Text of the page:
Electrical Safety:

ARLA propertymark reminds us that the Commencement Order in Sections 122 and 123 of the Housing and Planning Act 2016 (electrical safety standards) came into force on 25 October 2019. This means that mandatory electrical safety checks in the private rented sector in England regulations will be implemented very soon.

The Housing and Planning Act 2016, under Section 122, contains an enabling power to allow the Secretary of State, through regulations, to impose duties on private landlords ensuring that electrical safety standards are met.

The frequency of checks and the qualifications for those electricians carrying them out, as well as penalties for breaches and an appeals process, are all likely to be specified soon.

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However, with a general election now in progress it is likely to be the New Year before action is taken.

A working group of interested parties, including ARLA Propertymark, other industry representatives and landlord bodies, electrical and tenant bodies, have provided recommendations to government on the proposed requirements for electrical safety in the private rented sector (PRS).

Here is a summary of the Electrical Safety Working Group recommendations provided by ARLA Propertymark:

Recommendation 1: Five yearly mandatory electrical installation checks should be set out in secondary legislation.

Recommendation 2: Visual checks of the safety of the electrical installation by landlords at a change of tenancy should be encouraged as good practice and set out in guidance.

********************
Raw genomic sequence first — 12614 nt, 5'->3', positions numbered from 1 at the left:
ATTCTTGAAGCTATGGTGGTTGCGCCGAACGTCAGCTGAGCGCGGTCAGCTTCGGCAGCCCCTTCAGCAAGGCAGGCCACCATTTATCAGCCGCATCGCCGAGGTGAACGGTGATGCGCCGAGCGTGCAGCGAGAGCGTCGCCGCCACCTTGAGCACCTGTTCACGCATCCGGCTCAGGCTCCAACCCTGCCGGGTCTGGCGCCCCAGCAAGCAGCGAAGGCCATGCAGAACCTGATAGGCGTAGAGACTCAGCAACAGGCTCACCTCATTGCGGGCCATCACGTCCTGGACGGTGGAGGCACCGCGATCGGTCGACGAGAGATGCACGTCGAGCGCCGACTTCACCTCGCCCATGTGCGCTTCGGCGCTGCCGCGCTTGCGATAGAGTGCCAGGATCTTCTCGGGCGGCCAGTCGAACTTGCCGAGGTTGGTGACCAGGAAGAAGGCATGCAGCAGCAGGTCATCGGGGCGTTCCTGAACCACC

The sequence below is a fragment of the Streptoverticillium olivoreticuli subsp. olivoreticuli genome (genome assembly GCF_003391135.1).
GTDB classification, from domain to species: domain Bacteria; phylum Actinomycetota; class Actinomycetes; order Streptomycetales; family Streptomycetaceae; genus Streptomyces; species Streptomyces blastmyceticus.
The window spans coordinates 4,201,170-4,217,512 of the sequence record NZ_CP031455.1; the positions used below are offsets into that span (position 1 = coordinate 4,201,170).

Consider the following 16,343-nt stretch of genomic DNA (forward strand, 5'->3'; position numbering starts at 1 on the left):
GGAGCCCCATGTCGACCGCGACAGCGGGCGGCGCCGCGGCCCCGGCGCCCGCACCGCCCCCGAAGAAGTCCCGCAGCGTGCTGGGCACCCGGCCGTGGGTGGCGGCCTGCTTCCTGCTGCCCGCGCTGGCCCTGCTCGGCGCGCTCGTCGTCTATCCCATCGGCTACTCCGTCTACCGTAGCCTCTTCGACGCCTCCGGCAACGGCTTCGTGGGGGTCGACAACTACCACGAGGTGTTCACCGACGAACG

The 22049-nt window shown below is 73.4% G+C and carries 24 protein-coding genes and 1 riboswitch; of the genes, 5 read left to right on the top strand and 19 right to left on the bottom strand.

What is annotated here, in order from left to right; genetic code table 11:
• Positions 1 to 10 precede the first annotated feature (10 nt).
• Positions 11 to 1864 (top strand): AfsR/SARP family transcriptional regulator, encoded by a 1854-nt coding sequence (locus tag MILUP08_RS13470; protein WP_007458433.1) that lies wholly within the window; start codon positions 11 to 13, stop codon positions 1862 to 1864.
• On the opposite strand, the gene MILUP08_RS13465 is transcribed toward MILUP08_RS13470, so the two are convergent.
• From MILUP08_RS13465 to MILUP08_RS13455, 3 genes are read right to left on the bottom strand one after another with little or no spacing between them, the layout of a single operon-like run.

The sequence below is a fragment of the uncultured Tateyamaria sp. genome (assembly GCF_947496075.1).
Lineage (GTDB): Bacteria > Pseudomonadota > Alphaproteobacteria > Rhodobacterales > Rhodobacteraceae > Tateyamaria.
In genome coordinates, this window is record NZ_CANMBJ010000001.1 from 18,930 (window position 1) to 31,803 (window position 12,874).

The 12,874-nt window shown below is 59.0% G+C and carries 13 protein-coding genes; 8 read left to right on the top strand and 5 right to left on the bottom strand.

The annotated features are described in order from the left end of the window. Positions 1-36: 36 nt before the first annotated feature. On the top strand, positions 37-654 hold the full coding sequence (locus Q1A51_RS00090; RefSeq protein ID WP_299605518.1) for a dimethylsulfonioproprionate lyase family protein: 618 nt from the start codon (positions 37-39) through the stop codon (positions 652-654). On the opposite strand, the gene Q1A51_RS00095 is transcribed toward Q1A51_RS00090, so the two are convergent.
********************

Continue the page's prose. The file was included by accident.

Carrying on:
Recommendation 3: A report should be issued to the landlord which confirms that an EICR has been completed along with confirmation that any remedial work necessary has been undertaken satisfactorily. A copy should be issued to the tenant at the beginning of the tenancy and should be made available to local authorities on request.

Recommendation 4: Landlord supplied electrical appliance testing and visual checks of electrical appliances by landlords at a change of tenancy should be encouraged as good practice and set out in guidance.

Recommendation 5: The installation of Residual Current Devices (RCDs) by landlords should be encouraged as good practice and set out in guidance.

Recommendation 6: A Private Rented Sector electrical testing competent person’s scheme should be set up which would be separate from existing Building Regulations competent person’s scheme.

Recommendation 7: DCLG should commission the Electrotechnical Assessment Specification (EAS) management committee to consider the most effective method of recognising ‘competent PRS testers’ to carry out electrical inspections and tests.

Recommendation 8: Legislative requirements should be phased in, beginning with new tenancies, followed by all existing tenancies.

It is anticipated that the eventual regulations will follow closely these recommendations, so all PRS landlords should consider these and make plans to comply as soon as possible.

Electrical safety in the private rented sector

1 COMMENT

  1. All Part P registered electrical contractors have to hold a current EIS Regs and Inspection and Testing qualification to be able to certify and register work under the Building Regs. The difference between inspection and testing new work/ alterations and periodic inspection and testing is minimal.
    So why would an additional qualification and registration be required?
    I foresee there being a shortage of electricians willing to sign up for the scheme if they have to pay out for additional qualifications and registration.
    Before retirement I was a Part P registered electrical contractor and during my career worked as an electrician, contract manager, clerk of works and had forty plus years of testing and auditing test results of domestic, commercial and industrial installations.

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